A number of women have been in touch with me since the podcast, Canada’s Forgotten Quilts aired, telling me they remember their mother/aunt/grandmother mentioning being involved in the making of wartime ‘comforts’, as adult women and also as children. If these women are alive, we need to record their stories while we still can, as soon as possible. An audio recording is especially helpful; this is easy to do with an app on your phone. You may find it helpful to open an old photo album in front of them while you ask questions, or to give them a piece of fabric or a quilt to hold, or even an old knitting instruction pamphlet. Tactile and visual artifacts can prompt memories and conversation, without leading the story. Phyllis was prompted when I showed her a photo of a ‘pajama quilt’ to tell me that the local pajama factory had provided off-cuts to their sewing group in the war. Up until then, I had thought Red Cross ‘pajama quilts’ were made of old pajamas that were discarded. In the future, I hope to research the factories in or near Trenton, Ontario, for records of their contributions to the war effort.
If the women you know are no longer with us, it would still be so helpful to write down what you remember them relaying to you – anything at all. The more stories we assemble, the more pieces of this forgotten history we can put together. There may be some good clues in stories, that lead us to more information than we know right now.
Here are the questions (in bold) I would ask my grandmother, Ruth Boyd, if she were still with me:
What type of war work did you do? Women knit socks and other items for soldiers, sewed sheets and supplies for hospitals, sewed clothes for refugees, sewed quilts, made jam, to name a few.
Did you do this at home at home or with other women? So far we know women were working in homes, churches, libraries, Red Cross work rooms, Women’s Institutes, schools – any other places we don’t know of yet?
What do you remember about this time of war? Did they live in the country or the city, were their husbands or sons or fathers at war? Was there a general feeling of anxiety or was life pretty normal?
What do remember about the work you were doing? Anything here would help – there is so much we don’t know about how the making was done – individually or in groups etc. Storage, assembly, packing, stitching on labels. Did knitters sometimes quilt, and did quilters sometimes knit?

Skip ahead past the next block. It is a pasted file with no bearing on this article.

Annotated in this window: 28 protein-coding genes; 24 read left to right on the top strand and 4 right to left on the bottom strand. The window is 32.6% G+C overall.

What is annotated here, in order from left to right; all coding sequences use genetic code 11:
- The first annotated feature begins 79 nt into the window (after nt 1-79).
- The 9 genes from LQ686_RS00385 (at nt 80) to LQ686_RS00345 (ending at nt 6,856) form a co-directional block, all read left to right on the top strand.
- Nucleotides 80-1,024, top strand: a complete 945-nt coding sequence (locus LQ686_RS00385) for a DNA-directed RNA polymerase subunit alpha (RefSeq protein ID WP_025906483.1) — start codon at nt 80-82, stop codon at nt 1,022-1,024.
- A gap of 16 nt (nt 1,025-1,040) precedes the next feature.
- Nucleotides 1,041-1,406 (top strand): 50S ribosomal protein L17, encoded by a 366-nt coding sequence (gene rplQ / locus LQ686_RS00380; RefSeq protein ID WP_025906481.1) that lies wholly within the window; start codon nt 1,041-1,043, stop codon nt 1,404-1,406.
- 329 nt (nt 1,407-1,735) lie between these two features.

How did you feel about the work you were doing? Did you like it or hate it? Was it just something you did, something everybody did? Did you look forward to it or dread it? Was it just a normal part of life? Did you hate knitting or quilting forever after, or did you continue to make after the war?
Why do you think women kept doing this work and making so much for six years of war? By this point in your interview, there may just be some spontaneous reflections. Sometimes when we get ‘inside’ of a certain time period, we begin to feel and remember what we felt then, particularly if there is visual or tactile stimuli to help.
Also record the year they were born, where they lived at the time, and how old they might have been when they were doing this work – so children, young women, older women? How many children did they have at this time? Where were the men of the family?
And of course, any other information that surfaces. I would be happy to receive any of these records in any form. If for privacy reasons you don’t wish to share names, at least knowing what year they were born and where they lived will provide us with needed information that will help the research.
If you are not in Canada, I would encourage you to have these conversations with your women relatives anyway. Who knows what they were involved in as younger women, what they did for charity, for war, for tragedy, what they did in their communities, particularly what they made with hands? We may never know if we don’t ask. Since I started this research, my British mother-in-law has shared that as a child in England during the war, knitting socks was just something that she and her sister and her mom did for the war effort. She did not enjoy it at the time, but knew it was something they could all do to help. As a family, we didn’t know this about her early years.
I don’t know for sure that my grandmother, Ruth Boyd, made quilts for the war effort between 1939 and 1945, but I know she was a quiltmaker all her life, and she was a member of the Women’s Institute at or near Long’s Creek, New Brunswick during the war. I hope someday I will find a record, perhaps in a Women’s Institute scrapbook, that she participated in this work as well. But there may be some other women who are still alive, particularly who may have participated as children in school or in the Junior Red Cross or Girl Guides, who may have stories to share with us to help us better know our own history.
Ruth and Nancy Boyd, Long’s Creek, New Brunswick c.1940